cute flippers. Having said that, it’s
probably not a good idea to let your
Connect go swimming.
The first thing we spot is a
massive ducted heatsink, begging
the question of what (in this device)
needs to be cooled. Simply put,
that’s some serious cooling for an
otherwise inconspicuous router. Take
a look under the Connects’ heatsink,
where you’ll find a large shielded
area—just another barrier to our
On the back of the board, we
spy the Z-Wave antenna (the black
rectangle on the left), along with
some metal contact clips mounted
in the case. The board has some
coaxial connectors, but seems to be
using spring contacts instead—a nice
repair-friendly, low-wear connection
option. Finally, a lone LED handles
the task of communicating the
Connects’ status to the world.
With the EMI shields unsealed,
these are some of the treasures that
• Qualcomm IPQ4019 SoC—the
main brains of the device, and
the reason for the giant heatsink.
• Qualcomm Atheros QCA8072
Ethernet switch on a chip.
• Sigma Designs SD3503 serial
interface modem SoC.
• Samsung K4B4G1646E 512 MB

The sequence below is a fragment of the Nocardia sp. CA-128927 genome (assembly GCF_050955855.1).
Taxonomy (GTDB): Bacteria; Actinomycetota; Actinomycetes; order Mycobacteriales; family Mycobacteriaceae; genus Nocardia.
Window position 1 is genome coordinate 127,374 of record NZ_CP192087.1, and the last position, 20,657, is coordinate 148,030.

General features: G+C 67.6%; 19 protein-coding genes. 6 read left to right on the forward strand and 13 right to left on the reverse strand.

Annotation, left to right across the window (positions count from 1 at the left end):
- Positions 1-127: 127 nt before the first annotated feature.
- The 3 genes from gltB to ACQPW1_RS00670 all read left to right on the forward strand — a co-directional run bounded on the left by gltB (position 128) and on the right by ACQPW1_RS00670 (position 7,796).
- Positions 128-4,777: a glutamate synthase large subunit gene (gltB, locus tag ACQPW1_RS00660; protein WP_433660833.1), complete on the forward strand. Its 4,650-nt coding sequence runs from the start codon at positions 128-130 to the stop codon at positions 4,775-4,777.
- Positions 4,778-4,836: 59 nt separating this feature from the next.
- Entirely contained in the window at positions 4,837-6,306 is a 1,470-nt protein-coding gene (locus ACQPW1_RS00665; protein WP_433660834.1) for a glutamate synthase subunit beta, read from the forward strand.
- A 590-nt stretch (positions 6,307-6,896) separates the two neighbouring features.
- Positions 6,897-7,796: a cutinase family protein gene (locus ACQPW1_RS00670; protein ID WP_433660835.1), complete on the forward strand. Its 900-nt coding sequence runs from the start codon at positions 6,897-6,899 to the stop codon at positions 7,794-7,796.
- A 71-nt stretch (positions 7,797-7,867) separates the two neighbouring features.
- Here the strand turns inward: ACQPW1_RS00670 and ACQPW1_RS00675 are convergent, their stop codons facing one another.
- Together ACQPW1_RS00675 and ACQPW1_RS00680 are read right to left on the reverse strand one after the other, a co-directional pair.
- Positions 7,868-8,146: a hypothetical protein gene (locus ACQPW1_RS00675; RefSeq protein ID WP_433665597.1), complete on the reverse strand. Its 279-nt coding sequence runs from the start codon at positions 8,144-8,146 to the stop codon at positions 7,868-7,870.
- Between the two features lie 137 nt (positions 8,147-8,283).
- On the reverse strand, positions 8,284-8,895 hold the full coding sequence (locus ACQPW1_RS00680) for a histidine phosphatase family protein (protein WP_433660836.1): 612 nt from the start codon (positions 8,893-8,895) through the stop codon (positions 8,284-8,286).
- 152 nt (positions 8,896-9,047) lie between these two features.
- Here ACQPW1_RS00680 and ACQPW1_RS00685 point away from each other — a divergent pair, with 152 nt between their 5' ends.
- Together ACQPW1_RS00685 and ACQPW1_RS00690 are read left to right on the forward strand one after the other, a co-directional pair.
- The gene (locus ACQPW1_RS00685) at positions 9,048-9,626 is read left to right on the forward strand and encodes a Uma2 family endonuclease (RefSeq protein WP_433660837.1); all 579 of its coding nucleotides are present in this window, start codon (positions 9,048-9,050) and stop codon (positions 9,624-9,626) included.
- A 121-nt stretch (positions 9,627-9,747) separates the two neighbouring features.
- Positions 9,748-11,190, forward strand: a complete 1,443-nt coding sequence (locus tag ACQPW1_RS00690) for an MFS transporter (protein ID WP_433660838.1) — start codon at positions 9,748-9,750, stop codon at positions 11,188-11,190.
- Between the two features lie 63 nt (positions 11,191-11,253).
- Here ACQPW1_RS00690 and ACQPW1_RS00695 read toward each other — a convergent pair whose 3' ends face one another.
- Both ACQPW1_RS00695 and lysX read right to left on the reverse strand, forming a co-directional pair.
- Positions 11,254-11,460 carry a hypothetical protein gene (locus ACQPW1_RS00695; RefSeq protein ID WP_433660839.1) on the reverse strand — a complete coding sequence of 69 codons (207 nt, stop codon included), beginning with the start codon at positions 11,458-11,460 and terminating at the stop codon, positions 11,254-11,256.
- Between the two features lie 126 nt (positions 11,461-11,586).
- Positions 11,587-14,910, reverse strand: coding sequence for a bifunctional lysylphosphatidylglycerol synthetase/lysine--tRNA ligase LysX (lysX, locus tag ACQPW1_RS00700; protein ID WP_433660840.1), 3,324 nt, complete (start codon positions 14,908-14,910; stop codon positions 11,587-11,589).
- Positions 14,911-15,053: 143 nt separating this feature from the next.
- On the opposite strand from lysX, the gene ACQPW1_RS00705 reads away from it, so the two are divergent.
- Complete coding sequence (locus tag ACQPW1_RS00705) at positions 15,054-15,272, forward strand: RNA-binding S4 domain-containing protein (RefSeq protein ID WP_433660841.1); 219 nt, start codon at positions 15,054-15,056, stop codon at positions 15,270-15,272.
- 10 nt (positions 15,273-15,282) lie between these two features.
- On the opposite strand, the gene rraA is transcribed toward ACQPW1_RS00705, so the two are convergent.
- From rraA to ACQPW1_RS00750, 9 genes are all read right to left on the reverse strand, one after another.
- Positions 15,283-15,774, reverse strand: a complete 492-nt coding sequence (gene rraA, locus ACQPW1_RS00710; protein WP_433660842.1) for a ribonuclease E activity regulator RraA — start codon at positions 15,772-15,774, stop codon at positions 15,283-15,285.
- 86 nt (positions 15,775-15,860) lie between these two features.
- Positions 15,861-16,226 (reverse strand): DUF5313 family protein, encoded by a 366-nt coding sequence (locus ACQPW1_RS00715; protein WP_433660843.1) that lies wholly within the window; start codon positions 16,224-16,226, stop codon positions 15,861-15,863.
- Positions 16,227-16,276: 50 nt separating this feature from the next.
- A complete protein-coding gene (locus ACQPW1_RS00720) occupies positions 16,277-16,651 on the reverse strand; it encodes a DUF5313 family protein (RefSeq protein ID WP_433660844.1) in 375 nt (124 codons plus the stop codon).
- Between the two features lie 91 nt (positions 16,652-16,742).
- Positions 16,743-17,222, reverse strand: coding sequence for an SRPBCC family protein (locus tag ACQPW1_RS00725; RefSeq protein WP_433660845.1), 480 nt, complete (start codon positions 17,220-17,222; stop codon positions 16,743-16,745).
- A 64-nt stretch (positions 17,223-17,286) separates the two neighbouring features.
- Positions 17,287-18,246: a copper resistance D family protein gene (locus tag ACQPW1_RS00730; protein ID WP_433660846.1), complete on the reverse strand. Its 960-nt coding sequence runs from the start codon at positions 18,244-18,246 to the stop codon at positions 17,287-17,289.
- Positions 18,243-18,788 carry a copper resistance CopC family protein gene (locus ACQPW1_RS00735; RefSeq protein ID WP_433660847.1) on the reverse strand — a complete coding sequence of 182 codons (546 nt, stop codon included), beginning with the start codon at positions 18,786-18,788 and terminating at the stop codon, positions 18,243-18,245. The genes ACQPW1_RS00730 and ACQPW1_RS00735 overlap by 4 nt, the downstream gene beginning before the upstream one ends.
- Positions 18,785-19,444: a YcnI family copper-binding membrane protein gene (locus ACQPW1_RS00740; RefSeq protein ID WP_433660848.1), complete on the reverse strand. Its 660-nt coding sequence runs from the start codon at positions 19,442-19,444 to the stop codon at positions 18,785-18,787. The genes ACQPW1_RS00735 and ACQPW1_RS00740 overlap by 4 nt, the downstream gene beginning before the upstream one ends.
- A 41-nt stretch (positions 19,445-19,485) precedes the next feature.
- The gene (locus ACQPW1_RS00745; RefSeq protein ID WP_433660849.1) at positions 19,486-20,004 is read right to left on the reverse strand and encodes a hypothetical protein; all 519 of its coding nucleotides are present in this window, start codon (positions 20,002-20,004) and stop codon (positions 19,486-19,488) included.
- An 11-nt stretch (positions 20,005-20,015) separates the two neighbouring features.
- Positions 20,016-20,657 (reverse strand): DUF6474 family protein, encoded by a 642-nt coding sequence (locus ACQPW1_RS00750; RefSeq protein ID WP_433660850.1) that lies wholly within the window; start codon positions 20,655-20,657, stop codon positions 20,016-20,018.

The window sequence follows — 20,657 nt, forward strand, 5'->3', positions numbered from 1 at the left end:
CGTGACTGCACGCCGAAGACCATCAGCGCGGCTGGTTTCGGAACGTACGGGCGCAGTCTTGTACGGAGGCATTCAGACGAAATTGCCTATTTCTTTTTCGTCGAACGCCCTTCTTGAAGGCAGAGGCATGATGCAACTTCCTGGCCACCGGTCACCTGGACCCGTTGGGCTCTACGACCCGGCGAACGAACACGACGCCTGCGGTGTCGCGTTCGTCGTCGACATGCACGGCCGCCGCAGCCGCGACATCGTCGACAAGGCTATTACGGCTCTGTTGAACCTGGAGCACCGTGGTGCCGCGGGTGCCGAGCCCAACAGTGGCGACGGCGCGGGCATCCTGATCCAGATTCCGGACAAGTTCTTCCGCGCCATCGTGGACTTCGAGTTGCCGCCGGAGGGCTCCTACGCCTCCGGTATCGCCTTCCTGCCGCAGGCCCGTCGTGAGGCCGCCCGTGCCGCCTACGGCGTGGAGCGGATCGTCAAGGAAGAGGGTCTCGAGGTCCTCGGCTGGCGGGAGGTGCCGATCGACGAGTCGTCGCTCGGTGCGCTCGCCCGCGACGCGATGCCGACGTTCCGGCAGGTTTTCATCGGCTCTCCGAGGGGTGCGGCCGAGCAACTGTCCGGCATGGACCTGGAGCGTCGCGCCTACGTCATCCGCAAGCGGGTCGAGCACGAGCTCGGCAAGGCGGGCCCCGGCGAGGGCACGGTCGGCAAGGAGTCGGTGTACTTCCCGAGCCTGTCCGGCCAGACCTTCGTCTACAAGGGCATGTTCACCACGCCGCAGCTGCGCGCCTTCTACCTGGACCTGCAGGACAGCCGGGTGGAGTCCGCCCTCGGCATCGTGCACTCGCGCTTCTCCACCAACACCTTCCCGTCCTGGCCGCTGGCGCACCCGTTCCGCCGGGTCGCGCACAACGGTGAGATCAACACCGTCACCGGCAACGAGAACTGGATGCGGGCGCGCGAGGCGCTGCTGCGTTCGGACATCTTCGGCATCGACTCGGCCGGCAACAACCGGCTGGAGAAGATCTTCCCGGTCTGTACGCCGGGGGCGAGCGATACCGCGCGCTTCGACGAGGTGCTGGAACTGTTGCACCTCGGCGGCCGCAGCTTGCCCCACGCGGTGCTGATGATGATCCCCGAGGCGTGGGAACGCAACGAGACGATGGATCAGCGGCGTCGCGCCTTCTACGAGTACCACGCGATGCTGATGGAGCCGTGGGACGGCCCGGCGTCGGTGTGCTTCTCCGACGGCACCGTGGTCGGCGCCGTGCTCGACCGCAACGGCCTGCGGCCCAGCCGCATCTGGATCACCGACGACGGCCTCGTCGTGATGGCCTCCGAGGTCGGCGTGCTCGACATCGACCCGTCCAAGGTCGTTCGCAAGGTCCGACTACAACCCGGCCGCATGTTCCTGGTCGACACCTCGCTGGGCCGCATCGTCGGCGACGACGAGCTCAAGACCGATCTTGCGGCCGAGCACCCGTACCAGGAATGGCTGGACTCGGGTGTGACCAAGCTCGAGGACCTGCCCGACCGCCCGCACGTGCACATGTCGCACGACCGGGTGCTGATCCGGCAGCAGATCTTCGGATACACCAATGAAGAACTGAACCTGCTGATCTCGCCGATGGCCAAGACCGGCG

• Samsung KLM4G1FEPD 4 GB
NAND Flash memory.
• Silicon Labs EFR32 Zigbee radio
• CSR 8811 Bluetooth 4.1 radio.
It’s worth showing how the Pro
version compares by listing some
fundamental differences between
• CPU upgrade: Qualcomm
IPQ8065 SoC quad-core network
processor (vs. IPQ4019).
• Ethernet switch upgrade:
• RAM upgrade: Two Samsung
SDRAM (instead of one).
• Two Qualcomm QCA9984
802.11ac radio SoCs, which
allows more devices to connect
at faster speeds.
• More power sources and
converters to handle the added
Before starting, let’s look at what can the circuit-filled puck can do…
• WiFi: 400 Mbps 2. 4 GHz,
866 Mbps 5 GHz (AC1300).
• Up to 1,500 square feet wireless
• Smart Things connectivity via
Bluetooth, Zigbee, and Z-Wave.
If you opted for the shinier
Connect Home Pro, you get
upgraded WiFi capability like 800
Mbps ( 2. 4 GHz) and 1,733 Mbps ( 5
Ever the minimalist, the Connect
Home sports just three ports for
power, WAN, and LAN, plus a
reset pinhole. Grill vents line all
four sides of the bottom panel to
keep the Connect cool. The bottom
sticker could contain interesting
information, but all we found
are serials numbers and wireless
Search for screws on the device in
one of their favorite hiding places—
under a rubber foot, where you’ll
find Standard Phillips #00 (props to
Samsung for using common screws).
Not only do these opening picks
get us into the stubborn cases, but
they can also give any device some
WHAT MAKES IT TICK & TALK?
Samsung Connect Home Teardown
Breaking it up and breaking it down.